As a writer I’m still full of admiration for what he achieved. As a reader, although at times Infinite Jest can be challenging, the pay-back from this novel is more than worth it.
- A Supposedly Fun Thing I’ll Never Do Again by David Foster Wallace
If you haven’t read any David Foster Wallace before embarking on Infinite Jest, it’s wise to try one of his other books first. A Supposedly Fun Thing I’ll Never Do Again, is DFW ‘on assignment’ as a journalist. It’s very funny and extremely perceptive, and introduces the reader to some of the themes (and use of footnotes) that will crop up in Infinite Jest.
- Forbidden Line by Paul Stanbridge
Forbidden Line is the Infinite Jest of this decade, except it is much more accessible. It has been described as a marriage between Chaucer and Douglas Adams. Yes! Have fun uncovering the many literary references in this multi-layered, hugely imaginative, literary masterpiece.
As a writer, you may want to hide your laptop for a while but as a reader, this really is something else. I’m predicting just like Infinite Jest, this will become a cult classic, if it’s not already.
- The Secret History by Donna Tartt
I’m a huge Donna Tartt fan with the first book I read being, The Secret History. This is classic, accomplished storytelling. You know you are safe in her hands and can relax into this page-turner. Out of all the books I’ve listed here, this is probably the most mainstream, but it’s also the only book I read cover to cover without breaks. She reportedly takes ten years between books, but I’m more than happy to wait.
- Martin John by Anakana Schofield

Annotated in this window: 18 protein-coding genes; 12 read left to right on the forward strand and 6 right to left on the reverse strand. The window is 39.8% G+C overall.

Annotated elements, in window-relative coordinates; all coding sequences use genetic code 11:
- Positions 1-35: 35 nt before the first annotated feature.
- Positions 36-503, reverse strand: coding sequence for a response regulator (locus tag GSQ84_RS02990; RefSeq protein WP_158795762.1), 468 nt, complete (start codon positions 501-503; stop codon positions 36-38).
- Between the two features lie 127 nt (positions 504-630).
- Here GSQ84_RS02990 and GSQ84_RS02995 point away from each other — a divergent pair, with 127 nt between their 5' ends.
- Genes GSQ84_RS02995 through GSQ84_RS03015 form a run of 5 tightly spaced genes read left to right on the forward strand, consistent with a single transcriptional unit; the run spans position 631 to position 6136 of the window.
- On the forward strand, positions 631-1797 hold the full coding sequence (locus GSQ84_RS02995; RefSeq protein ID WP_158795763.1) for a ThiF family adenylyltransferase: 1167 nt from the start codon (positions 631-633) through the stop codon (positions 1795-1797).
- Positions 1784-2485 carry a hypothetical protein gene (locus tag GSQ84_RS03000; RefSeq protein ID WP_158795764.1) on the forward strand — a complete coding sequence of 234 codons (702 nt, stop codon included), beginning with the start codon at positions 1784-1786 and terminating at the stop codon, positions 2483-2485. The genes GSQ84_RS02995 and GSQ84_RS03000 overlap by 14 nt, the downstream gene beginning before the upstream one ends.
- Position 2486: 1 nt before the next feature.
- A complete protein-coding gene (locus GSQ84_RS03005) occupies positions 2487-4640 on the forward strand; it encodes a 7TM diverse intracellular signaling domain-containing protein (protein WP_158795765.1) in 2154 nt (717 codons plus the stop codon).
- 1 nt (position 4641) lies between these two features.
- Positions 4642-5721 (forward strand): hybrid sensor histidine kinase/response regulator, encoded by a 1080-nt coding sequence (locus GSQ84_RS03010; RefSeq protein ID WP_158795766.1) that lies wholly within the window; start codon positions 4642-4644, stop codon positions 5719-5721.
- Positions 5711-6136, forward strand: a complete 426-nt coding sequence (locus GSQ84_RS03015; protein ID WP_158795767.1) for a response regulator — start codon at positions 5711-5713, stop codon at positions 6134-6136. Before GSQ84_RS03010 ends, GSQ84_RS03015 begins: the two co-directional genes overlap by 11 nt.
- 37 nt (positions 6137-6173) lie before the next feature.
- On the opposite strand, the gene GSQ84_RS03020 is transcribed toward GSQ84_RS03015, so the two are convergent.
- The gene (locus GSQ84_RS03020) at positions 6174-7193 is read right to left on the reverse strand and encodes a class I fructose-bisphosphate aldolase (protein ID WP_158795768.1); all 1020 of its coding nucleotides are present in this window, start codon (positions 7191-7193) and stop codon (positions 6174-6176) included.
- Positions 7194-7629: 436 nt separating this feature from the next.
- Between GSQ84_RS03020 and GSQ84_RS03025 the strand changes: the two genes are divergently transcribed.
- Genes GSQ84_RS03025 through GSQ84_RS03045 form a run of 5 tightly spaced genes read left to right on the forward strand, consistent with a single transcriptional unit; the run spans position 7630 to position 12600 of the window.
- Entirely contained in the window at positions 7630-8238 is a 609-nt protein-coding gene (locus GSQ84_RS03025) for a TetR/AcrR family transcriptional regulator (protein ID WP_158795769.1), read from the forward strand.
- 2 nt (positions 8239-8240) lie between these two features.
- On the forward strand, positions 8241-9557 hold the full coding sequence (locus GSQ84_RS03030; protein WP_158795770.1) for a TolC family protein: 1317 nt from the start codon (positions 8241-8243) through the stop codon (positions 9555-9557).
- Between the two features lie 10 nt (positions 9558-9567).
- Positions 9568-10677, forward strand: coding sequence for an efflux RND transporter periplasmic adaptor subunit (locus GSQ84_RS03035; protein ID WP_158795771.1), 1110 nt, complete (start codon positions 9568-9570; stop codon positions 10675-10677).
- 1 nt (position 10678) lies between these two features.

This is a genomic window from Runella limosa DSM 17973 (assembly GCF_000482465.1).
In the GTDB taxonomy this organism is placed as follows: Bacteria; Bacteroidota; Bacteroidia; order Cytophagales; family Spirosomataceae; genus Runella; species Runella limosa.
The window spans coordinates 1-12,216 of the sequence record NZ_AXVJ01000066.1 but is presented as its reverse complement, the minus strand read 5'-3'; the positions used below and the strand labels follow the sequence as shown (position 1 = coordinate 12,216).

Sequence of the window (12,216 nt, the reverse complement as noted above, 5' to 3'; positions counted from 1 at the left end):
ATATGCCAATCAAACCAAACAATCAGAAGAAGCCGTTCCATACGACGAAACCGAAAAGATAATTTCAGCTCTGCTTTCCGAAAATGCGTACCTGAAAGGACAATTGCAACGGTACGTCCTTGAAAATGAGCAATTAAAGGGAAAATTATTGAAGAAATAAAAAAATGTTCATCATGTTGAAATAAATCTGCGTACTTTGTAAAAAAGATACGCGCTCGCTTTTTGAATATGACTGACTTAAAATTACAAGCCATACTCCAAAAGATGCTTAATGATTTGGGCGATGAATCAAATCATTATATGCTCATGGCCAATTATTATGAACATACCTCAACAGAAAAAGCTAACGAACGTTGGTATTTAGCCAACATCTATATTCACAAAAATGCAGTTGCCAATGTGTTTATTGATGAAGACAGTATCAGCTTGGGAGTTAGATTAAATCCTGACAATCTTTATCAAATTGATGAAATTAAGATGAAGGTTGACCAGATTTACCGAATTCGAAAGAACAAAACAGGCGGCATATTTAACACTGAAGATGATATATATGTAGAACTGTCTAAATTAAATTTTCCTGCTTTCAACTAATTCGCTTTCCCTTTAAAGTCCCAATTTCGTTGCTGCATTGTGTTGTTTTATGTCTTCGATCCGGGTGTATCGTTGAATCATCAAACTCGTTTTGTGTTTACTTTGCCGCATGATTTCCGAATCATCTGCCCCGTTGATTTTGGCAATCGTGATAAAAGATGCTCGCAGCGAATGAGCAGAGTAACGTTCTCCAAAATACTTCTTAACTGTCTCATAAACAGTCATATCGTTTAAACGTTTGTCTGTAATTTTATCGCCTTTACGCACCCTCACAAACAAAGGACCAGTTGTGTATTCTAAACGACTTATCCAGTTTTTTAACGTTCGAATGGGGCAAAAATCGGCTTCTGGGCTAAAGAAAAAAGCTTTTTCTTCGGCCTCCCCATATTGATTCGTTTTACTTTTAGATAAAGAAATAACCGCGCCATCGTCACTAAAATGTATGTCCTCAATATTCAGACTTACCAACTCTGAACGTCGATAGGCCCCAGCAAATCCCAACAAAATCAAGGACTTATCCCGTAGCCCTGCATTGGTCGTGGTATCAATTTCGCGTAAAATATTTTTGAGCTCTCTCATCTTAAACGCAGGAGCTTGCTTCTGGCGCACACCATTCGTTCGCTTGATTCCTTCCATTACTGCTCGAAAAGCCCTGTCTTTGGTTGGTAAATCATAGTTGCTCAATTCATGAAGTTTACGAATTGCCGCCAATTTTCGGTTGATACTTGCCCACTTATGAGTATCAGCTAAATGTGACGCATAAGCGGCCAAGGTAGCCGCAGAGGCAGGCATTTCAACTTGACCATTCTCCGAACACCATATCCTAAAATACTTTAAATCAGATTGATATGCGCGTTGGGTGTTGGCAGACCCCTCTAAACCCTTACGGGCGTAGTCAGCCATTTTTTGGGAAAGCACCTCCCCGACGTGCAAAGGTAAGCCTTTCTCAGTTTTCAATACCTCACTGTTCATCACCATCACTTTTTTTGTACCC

What to say about Martin John? Just like Eimear McBride, Schofield, produces a shocking, visceral, complex and at times darkly amusing account of a true outsider, a molester. We, the readers are in his thoughts, listening in as the circular story unfolds. This award-winning book disturbed me, but as a writer I was astounded at the originality and overall quality of writing. If you like dark stories and/or reading about those truly apart from the rest of society, do read this. This novel also gets my award for the best cover out of the ten books.
- The Other Side of Silence by Linda Gask
Through these books, I’ve talked a lot about outsiders – those who lead double lives and those cut off from society. The Other Side of Silence by eminent psychiatrist, Linda Gask does as the title suggests and speaks out about her own experiences of depression, her family and her patients. The message is depression is different for people depending on their circumstances and what’s happening in their lives. Two people with depression can each have a different experience. Therefore not one size fits all. This is an illuminating and deeply moving memoir.
The Single Feather is about a paraplegic woman who has escaped from ‘the guards’. Alone and lonely she joins a local amateur art-club, unaware that a year later, along with the others she will have experienced a profound and tragic loss. When the group falls apart, the hopes and dreams of members look destined to fail…
Ruth F.Hunt is an author (The Single Feather), a columnist and is just coming to the end of a degree before moving on to study the NCTJ Diploma. In the past she has worked as a manager in a social services department working with adults who have complex needs. She is an avid reader, and is looking forward to tackling the mountain of books she hasn’t been able to read yet due to her studies.
Ruth’s website: www.rhunt4.com (After May, Ruth will be interested to hear from writers/authors who have studied creative-writing, to talk about their studies and how it has contributed to their work).